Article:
Put a small limestone into a cup, pour some vinegar into it, and watch crystals form within days!
This is one of the simplest ways to grow your own crystals at home. All you need are some limestone rocks and a bottle of vinegar.
There are also two advantages to growing these crystals:
- It is almost impossible to screw up.
- Every rock is different, and depending on its composition, each will give you a unique crystal. You can see that in the picture above.
Before we start, some of you might be wondering where you can get limestone.
Easy. As it is used in both construction projects (to make cement) and as decorations in gardens, you might find a few pieces lying around in the park.
They are also common in natural rock formations and marine environments. Fun fact: corals are made of limestone – so you can even try growing a crystal using a piece of dead coral!
Alternatively, just go to your local gardening store and buy a small packet.
Limestone rocks can look very different depending on the type of impurities in them. To tell if you’ve gotten the right rock, just do a very simple test.
Drip a few drops of vinegar on the rock. If it starts fizzing, congrats, that’s limestone.
I’ll explain the science behind this reaction at the end of the article. Now, let’s start making those crystals!
First, get a small container and place a piece of limestone into it.
Then, pour enough vinegar to just barely cover the rock. Small bubbles should form immediately; that’s a good sign.
Place the container in an undisturbed place. A windowsill or a shaded part of the garage will do. Don’t worry too much about the location.
After a day or two, the vinegar will evaporate, exposing part of the rock. And on top of it, small, white formations will begin to grow. These are your baby crystals.
Different structures will form depending on the impurities in your rock. Sometimes, you’ll see crystals that look like branched corals, skeletal trees, or even bits of snow. Left over time, these crystals will grow slowly, spreading outwards and upwards, forming a patchwork of intricate patterns.
They are quite fragile though, so don’t touch them or they might break off.
Another thing to note is that those crystals might appear to grow – then disappear all of a sudden. This is normal. It can be due to wind snapping the branches off, or a sudden change in temperature. But over time, they will grow back.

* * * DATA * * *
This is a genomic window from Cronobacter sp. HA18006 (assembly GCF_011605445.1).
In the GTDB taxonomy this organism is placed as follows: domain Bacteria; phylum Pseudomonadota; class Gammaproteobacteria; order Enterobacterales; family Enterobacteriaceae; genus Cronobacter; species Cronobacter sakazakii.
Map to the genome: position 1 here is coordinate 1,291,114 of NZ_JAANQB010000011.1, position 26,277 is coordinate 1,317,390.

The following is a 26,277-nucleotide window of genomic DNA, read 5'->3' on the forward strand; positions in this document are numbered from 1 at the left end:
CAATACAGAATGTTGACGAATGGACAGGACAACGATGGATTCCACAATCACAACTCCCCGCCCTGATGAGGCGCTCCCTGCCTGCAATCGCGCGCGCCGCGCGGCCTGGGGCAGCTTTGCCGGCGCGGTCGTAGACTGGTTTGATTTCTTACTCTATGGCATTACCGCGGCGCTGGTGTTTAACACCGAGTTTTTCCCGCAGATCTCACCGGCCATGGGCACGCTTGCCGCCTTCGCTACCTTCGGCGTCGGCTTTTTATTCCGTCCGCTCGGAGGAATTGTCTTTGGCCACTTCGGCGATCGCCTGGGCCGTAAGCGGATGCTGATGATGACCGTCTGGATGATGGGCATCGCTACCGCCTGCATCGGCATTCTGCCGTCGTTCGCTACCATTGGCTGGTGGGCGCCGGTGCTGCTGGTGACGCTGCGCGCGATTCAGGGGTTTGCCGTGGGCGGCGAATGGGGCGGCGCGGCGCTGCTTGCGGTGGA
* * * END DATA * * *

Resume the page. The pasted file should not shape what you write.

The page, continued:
Meanwhile, your solution might turn yellowish. This is because of the impurities your vinegar has extracted from the rock.
When the vinegar has dried completely, you’ll be left with a rock with some white crystals on top. The bottom of the container will be covered in a pale yellow crust.
Remove your masterpiece carefully by holding the rock part, and not the crystal part.
Aaaand you’re done!
These crystals, although fragile, will not break down over time. Sure, after drying, they might whiten a bit but that’s all there is to it.
Never, ever wash them though – as the crystals will dissolve in water. A quick rinse and all your hard work will go to waste. Therefore, if you want to put them on display, it’s best to cover them with something transparent.
Anyway, aren’t they just beautiful? It’s unbelievable that something so easy can produce such good results.
If you’re interested in the science behind the project, this section is for you.
The coral-like crystals are actually made up of a compound called calcium acetate. When you pour vinegar (acetic acid) onto limestone (calcium carbonate), the acid reacts with the rock, forming calcium acetate, water and carbon dioxide. This can be represented with the following equation:
Calcium carbonate + Acetic acid –> Calcium acetate + Water + Carbon dioxide
The carbon dioxide forms bubbles, while calcium acetate, which is a soluble salt, dissolves into the water.
By leaving the solution of calcium acetate to evaporate, you are effectively making it more concentrated. Eventually, a point is reached where the small amount of water left contains a tremendous amount of calcium acetate. The calcium acetate has nowhere else to go, and it starts to precipitate out, forming crystals in the process.
In this experiment, your rock serves both as a source of calcium, as well as a medium for the newly formed crystals to grow on. In fact, once the bubbling has stopped, you can actually remove the rock and let just the solution evaporate. Similar crystals will form on the sides of your container.
That’s all for now. Do give it a try, and feel free to share your results in the comments below. I can’t wait to see the specimens you can come up with!
Have some leftover vinegar? Check out how you can grow stunning black crystals using just vinegar and some scrap copper. I think you’ll like it.
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